September 11, 2018
The tenth anniversary of the collapse of US investment bank Lehman Brothers and the global crisis that followed is a sober reminder of what has changed, and what has not, in the world of economics and finance. […]
September 7, 2018
As your list of things to do gets longer and the days grow shorter, you know summer is fading, just like your tan.
To help you quickly catch up on the news and policy debates of the summer—if you live in the Northern Hemisphere—our editors have put together a list of our top reads on economics and finance. […]
Guest post by: Joseph E. Stiglitz
Columbia University, New York, and co-host of the Conference on Rethinking Macro Policy II: First Steps and Early Lessons
In analyzing the most recent financial crisis, we can benefit somewhat from the misfortune of recent decades. The approximately 100 crises that have occurred during the last 30 years—as liberalization policies became dominant—have given us a wealth of experience and mountains of data. If we look over a 150 year period, we have an even richer data set.
With a century and half of clear, detailed information on crisis after crisis, the burning question is not How did this happen? but How did we ignore that long history, and think that we had solved the problems with the business cycle? Believing that we had made big economic fluctuations a thing of the past took a remarkable amount of hubris.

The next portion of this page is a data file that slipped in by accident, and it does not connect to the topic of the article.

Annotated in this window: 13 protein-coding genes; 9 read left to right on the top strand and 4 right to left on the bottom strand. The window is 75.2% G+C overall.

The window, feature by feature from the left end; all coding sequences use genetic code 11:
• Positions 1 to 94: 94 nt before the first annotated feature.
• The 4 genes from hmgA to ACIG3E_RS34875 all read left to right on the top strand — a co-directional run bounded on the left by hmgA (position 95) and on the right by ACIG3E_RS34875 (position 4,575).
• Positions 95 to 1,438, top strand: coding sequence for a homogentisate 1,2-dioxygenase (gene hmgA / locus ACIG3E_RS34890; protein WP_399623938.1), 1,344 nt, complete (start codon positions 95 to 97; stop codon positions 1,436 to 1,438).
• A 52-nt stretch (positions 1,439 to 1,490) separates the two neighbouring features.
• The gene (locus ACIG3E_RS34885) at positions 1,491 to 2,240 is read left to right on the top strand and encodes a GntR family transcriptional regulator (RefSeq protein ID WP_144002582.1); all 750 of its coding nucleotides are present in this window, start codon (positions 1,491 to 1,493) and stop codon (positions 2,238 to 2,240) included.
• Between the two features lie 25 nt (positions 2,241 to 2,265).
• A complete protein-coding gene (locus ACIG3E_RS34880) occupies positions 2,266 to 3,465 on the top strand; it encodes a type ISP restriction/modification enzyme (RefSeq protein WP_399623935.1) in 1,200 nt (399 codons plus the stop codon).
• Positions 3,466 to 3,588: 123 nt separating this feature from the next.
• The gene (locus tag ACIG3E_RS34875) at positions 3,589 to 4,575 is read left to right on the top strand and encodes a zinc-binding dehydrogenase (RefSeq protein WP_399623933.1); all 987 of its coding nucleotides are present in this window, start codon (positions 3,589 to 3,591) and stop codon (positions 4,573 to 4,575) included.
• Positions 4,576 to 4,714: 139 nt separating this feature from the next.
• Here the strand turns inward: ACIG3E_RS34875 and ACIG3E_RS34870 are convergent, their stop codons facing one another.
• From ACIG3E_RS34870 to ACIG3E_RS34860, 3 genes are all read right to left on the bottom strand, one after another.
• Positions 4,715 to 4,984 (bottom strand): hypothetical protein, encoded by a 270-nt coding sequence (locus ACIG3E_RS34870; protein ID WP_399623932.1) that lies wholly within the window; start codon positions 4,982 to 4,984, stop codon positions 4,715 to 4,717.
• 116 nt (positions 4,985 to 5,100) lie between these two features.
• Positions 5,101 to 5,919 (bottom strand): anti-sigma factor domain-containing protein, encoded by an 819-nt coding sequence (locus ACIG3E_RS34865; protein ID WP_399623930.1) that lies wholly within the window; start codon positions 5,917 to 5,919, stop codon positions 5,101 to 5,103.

Guest post by George A. Akerlof
University of California, Berkeley
Senior Resident Scholar at the IMF, and co-host of the Conference on Rethinking Macro Policy II: First Steps and Early Lessons
I learned a lot from the conference , and I’m very thankful to all the speakers. Do I have an image of the whole thing? I don’t know whether my image is going to help anybody at all, but my view is that it’s as if a cat has climbed a huge tree. It’s up there, and oh my God, we have this cat up there. The cat, of course, is this huge crisis.
And everybody at the conference has been commenting about what we should do about this stupid cat and how do we get it down and what do we do. What I find so wonderful about this conference is all the speakers have their own respective image of the cat, and nobody has the same opinion. But then, occasionally, those opinions mesh. That’s my image of what we have been […]